entirety for failure to state a claim upon which relief may be
granted pursuant to 28 U.S.C. Sections 1915(e)(2)(B) and 1915(A).

A full-text copy of the District Court's August 27, 2019 Memorandum
Opinion is available at https://tinyurl.com/yyrezq3c from
Leagle.com.

Jonathon C. Hood, Plaintiff, pro se.

1,000,000 John Does, Plaintiff, pro se.

1,000,000 Jane Does, Plaintiff, pro se.


RUSTIC FROG: Taylor Seeks Minimum & OT Wages for Exotic Dancers
---------------------------------------------------------------
CHIMERE TAYLOR, individually, and on behalf of all others similarly
situated, the Plaintiff, vs. RUSTIC FROG STUDIOS, LLC, a Domestic
Limited Liability Company, and DONALD R. SCOTT, individually, the
Defendants, Case No. 4:19-cv-00185-SEB-DML (S.D. Ind., Sept. 3,
2019), seeks to recover minimum wage and overtime pay under the
Fair Labor Standards Act of 1938.

The case implicates an adult entertainment club which goes by the
trade name of "Rustic Frog." The Defendants have a longstanding
policy of misclassifying their employees as independent
contractors.

The Defendants required and/or permitted Chimere Taylor and others
to work as exotic "entertainers" and/or dancers at their adult
entertainment club in excess of 40 hours per week, but refused to
compensate them at the applicable minimum wage and overtime rate.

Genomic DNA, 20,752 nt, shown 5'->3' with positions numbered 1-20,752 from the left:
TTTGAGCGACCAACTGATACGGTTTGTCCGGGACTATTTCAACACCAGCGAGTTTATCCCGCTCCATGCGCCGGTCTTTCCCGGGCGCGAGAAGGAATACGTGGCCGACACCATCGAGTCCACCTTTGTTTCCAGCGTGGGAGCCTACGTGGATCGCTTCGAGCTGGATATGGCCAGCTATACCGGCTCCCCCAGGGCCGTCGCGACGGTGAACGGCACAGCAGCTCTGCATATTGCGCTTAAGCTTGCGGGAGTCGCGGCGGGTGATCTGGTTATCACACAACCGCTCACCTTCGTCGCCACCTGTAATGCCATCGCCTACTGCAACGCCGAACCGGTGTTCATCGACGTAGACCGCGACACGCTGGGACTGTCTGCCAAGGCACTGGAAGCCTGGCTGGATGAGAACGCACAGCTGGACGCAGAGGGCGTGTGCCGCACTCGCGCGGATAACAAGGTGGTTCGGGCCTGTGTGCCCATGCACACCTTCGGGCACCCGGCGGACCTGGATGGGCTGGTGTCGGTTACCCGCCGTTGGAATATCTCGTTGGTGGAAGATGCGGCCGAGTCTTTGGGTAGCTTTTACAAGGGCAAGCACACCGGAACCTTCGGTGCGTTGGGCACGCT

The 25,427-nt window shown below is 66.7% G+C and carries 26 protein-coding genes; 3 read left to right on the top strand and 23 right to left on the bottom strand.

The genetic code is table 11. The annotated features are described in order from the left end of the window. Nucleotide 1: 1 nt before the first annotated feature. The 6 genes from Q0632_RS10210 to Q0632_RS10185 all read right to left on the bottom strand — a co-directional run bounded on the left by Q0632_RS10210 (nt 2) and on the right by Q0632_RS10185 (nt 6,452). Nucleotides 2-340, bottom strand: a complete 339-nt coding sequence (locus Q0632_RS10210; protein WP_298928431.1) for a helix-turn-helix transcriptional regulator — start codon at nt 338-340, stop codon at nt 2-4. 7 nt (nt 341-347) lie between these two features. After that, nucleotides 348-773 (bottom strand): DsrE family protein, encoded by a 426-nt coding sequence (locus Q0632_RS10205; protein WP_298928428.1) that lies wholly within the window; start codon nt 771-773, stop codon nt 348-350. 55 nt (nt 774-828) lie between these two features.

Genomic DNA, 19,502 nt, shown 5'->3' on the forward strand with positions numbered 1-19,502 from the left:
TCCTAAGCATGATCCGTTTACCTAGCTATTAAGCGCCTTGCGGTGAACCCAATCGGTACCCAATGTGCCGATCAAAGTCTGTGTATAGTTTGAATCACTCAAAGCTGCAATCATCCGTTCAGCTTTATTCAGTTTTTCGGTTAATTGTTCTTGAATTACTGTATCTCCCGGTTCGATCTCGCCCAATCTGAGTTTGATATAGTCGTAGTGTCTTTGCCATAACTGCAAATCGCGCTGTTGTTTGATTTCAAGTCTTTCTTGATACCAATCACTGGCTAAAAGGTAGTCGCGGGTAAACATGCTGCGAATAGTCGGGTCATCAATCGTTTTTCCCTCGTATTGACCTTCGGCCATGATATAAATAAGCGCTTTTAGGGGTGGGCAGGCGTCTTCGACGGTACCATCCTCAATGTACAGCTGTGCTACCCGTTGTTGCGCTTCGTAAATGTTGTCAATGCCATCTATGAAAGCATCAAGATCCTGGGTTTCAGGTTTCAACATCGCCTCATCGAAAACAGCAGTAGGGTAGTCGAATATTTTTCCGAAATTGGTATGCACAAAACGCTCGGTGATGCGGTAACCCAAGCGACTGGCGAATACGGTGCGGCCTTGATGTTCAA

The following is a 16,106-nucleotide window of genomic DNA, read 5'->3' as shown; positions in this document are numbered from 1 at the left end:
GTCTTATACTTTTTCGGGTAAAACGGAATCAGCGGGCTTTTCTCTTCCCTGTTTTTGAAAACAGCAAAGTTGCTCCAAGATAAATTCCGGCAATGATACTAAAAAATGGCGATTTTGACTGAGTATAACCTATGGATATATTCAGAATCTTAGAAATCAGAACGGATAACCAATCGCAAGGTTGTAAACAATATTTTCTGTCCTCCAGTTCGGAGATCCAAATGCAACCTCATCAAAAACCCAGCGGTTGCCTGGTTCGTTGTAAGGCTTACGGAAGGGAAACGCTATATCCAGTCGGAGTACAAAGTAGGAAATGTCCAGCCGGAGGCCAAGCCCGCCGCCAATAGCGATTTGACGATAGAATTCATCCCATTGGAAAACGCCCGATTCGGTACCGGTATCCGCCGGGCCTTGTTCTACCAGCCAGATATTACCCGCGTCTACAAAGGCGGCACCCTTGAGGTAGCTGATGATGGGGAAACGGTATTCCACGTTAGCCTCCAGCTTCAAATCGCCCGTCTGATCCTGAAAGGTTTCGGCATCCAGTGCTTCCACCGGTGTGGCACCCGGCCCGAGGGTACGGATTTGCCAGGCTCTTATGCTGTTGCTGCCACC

In fact, Defendants refused to compensate Plaintiff at all for the
hours she worked. Plaintiff's only compensation was in the form of
tips from club patrons.[BN]

Counsel for the Plaintiff are:

          J. Corey Asay, Esq.
          Morgan & Morgan, P.A.
          333 W. Vine Street, Suite 1200
          Lexington, KY 40507
          Telephone: (859) 286-8368
          Facsimile: (859) 286-8384
          E-mail: casay@forthepeople.coms

SAMARITAN DAYTOP: Denied OT Pay, Wage Statements, Daise Suit Says
-----------------------------------------------------------------
Jack Daise, individually and on behalf of others similarly
situated, Plaintiff, v. Samaritan Daytop Village, Inc., Defendant,
Case No. 19-cv-04732 (S.D. N.Y., August 9, 2019), seeks to recover
unpaid minimum and overtime wages and redress for failure to
provide itemized wage statements pursuant to the Fair Labor
Standards Act of 1938 and New York Labor Law, including applicable
liquidated damages, interest, attorneys' fees and costs.

Defendant owns and operates transitional housing facilities, mental
health shelters, outpatient treatment programs, residential
treatment centers throughout the city and state of New York and
also provides services for substance abusers, military veterans and
seniors. Daise worked as a shift supervisor at Bridge Haven
Transitional Residence, one of its transitional housing facilities
located at 165 West 169th Street, Bronx, New York 10452. He claims
to have spent more than forty hours per week but did not receive
overtime pay for this. [BN]

Plaintiff is represented by:

      Christopher H. Lowe, Esq.
      LIPSKY LOWE LLP
      630 Third Avenue, Fifth Floor
      New York, NY 10017-6705
      Tel: (212) 392-4772
      Fax: (212) 444-1030
      Email: chris@lipskylowe.com


SEALY INC: Sarmiento Seeks to Certify 3 Classes of Employees
------------------------------------------------------------
The Plaintiffs in the lawsuit captioned JESUS SARMIENTO and JUAN
CHAVEZ, on behalf of themselves and all others similarly situated
and on behalf of the general public v. SEALY, INC. and SEALY
MATTRESS MANUFACTURING COMPANY, LLC, Case No. 4:18-cv-01990-JST
(N.D. Cal.), seek an order certifying these classes: